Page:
The real identity of Tessa88—the notorious hacker tied to several high-profile cyber attacks including the LinkedIn, DropBox and MySpace mega breaches—has been revealed as Maksim Vladimirovich Donakov (Максим Владимирович Донаков), a resident of Penza, Russian Federation.
In early 2016, a hacker with pseudonym Tessa88 emerged online offering stolen databases from some of the biggest social media websites in the world, including LinkedIn, MySpace, VKontakte (vk.com), Dropbox, Rambler, and Twitter, for sale in various underground hacking forums.
The stolen data, taken years ago from several social media sites, included more than half a billion username and password combinations, which were then used in phishing, account takeover, and other cyber attacks.
Though Tessa88’s profile was active for a few months between February and May 2016, the OPSEC analysis revealed that the same person was involved in various cybercriminal activities since as early as 2012 under different aliases including “Paranoy777,” “tarakan72511,” “stervasgoa,” “janer93” and “Daykalif.”
Researchers with US-based threat intelligence firm Recorded Future‘s Insikt Group used a combination of their own data, dark web activity, multiple chats and email accounts associated with Tessa88 to find a connection between his other online aliases, and collected information from publicly available sources to unveil his true identity.
Tarakan72511 → Tessa88 → Donakov
Researchers identified an online account “tarakan72511” on Imgur, a popular online image sharing service, who posted screenshots of discussions regarding the Yahoo and Equifax breaches. On the same account Tarakan72511 also posted his real picture titled “tessa88” in 2017, which links Donakov with tarakan72511 and tessa88.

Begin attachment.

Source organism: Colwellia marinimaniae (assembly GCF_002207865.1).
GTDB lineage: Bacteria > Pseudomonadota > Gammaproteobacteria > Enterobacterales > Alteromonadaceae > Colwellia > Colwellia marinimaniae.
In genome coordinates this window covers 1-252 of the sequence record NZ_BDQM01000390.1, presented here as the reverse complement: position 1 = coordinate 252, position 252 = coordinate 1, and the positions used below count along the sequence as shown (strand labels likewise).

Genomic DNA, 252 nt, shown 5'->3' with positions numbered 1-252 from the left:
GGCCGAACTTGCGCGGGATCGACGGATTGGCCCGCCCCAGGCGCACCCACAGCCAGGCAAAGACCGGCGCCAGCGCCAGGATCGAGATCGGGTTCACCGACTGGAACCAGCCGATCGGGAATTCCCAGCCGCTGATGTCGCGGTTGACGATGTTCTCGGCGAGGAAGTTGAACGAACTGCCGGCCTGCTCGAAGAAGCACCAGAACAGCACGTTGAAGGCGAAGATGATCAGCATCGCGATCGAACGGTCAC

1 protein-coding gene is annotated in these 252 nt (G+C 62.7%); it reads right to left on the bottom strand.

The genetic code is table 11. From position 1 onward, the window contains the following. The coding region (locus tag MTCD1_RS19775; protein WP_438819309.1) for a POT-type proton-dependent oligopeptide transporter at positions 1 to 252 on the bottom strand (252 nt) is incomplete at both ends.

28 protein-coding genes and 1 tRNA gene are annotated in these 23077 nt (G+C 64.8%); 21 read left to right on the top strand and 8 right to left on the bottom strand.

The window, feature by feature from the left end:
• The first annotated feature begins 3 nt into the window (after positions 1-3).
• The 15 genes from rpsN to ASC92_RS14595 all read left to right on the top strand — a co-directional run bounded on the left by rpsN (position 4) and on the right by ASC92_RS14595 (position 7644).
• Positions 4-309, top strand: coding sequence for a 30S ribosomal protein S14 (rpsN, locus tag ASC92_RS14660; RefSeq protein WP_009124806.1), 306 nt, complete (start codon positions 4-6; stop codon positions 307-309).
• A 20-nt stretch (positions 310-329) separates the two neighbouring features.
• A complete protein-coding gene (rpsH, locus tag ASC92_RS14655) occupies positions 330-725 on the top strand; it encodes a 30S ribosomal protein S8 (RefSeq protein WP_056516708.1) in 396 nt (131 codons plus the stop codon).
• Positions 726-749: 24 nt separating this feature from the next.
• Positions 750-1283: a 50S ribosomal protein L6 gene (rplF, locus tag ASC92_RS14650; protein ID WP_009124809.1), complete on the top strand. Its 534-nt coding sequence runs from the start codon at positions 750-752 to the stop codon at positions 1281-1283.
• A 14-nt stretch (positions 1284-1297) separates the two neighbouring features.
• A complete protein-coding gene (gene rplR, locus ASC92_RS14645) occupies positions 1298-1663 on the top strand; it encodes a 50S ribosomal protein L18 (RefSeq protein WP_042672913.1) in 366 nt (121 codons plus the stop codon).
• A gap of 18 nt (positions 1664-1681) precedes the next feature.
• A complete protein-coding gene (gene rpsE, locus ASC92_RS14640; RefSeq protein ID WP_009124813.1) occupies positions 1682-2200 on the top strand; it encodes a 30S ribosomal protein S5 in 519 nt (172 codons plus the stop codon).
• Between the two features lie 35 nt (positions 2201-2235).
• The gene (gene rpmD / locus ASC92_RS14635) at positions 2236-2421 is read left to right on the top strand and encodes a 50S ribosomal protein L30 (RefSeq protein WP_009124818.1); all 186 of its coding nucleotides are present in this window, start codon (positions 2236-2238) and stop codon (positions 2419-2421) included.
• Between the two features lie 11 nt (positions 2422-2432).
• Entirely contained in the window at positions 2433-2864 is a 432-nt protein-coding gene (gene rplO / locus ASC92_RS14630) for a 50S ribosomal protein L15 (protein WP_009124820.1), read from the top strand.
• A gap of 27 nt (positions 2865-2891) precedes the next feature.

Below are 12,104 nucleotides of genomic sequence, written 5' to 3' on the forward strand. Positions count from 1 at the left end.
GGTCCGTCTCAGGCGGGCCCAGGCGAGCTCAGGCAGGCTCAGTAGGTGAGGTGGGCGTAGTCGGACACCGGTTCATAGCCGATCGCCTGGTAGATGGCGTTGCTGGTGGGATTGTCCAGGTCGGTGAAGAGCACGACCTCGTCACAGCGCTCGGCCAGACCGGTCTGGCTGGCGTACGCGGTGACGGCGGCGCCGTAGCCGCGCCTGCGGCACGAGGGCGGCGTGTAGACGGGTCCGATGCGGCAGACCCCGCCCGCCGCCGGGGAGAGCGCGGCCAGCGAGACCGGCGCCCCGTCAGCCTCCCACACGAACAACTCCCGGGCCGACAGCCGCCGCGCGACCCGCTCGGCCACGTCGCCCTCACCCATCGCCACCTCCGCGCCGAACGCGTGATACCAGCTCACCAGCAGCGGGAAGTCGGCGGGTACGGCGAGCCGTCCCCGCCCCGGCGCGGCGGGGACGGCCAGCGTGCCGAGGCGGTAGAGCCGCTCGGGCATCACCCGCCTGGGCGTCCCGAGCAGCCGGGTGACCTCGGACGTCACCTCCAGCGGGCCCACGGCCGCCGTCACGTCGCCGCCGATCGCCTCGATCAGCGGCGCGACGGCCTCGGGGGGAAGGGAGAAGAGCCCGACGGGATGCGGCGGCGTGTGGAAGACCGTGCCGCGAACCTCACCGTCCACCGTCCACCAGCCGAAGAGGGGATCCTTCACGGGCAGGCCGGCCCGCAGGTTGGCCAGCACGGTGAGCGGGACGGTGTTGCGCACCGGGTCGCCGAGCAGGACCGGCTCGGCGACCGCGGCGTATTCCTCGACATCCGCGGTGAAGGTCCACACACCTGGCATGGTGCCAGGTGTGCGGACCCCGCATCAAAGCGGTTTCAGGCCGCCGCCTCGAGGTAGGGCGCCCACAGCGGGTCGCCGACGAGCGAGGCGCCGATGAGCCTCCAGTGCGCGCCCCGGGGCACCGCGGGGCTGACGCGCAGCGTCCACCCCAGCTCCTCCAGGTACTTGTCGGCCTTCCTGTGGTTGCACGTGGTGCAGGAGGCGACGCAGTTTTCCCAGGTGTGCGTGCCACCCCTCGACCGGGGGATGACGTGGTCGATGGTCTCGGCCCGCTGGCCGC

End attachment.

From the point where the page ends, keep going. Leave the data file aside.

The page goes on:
Tessa88 → Donakov with Guy Fawkes mask
Another member of an underground forum, TraX, shared a photo of Tessa88, showing a man on the car roof with his face hidden behind Guy Fawkes mask, whose body type and hairstyle resemble with the picture of Tessa88 posted by tarakan72511.
Tarakan72511 → Russian Car with Guy Fawkes mask → Tessa88
Researchers also identified a YouTube account with a similar username—Tarakan72511 Donakov—who posted a video showing someone feeding stray dogs. The video also revealed a style Guy Fawkes mask (same as worn in the picture posted by TraX) in the boot of a Mitsubishi Lancer car with the registration number K652BO 58.
All Evidences Leads to Maksim Vladimirovich Donakov
After exploring several confidential sources, Penza records, and Russian crime database, researchers find Tessa88 as Maksim Vladimirovich Donakov (date of birth: 02/07/1989), whose persona matches with the YouTube username ‘Donakov,’ Mitsubishi Lancer and person revealed in Imgur picture.
Maksim Vladimirovich Donakov committed several crimes in Russia, including a car accident while driving a Mitsubishi Lancer in 2017. He also served jail time after committing another crime in 2014.
After the comprehensive investigation, Recorded Future, with a “high degree of confidence, concluded that Donakov is the man behind the sale of the extensive databases, including 32 million Twitter accounts, 360 million Myspace credentials, and 500 million Yahoo accounts.
At the time of a series of so-called ‘mega breaches’ in 2016, another online alias that came up was Peace_of_Mind — a separate hacker who was seen selling 117 Million LinkedIn emails and passwords and 200 million Yahoo accounts in 2016 on the currently defunct TheRealDeal Market.
According to Recorded Future, Tessa88 and Peace_of_Mind made an agreement in May 2016 on sharing some of the stolen databases in a “likely attempt to expedite monetizing the massive amount of data between the two.”
The LinkedIn breach resulted in the arrest of Russian national Yevgeniy Nikulin (Евгений Никулин) in October 2016 by the FBI in the Czech Republic, who was later extradited to the United States. However, until today, no clear evidence links Nikulin to Peace_of_Mind.
It should be noted that neither Tessa88 nor Peace_of_Mind was the actual hacker who breached the aforementioned companies. Both were involved in the selling of the already stolen databases, but not in performing the actual hacks, though the exact methods used to steal the databases are also unknown.
Recorded Future hopes that the upcoming criminal case of Nikulin, who is now also a person of “great interest” in the US probe of Russia’s meddling in the US presidential election, will shed some light on the gaps in the story.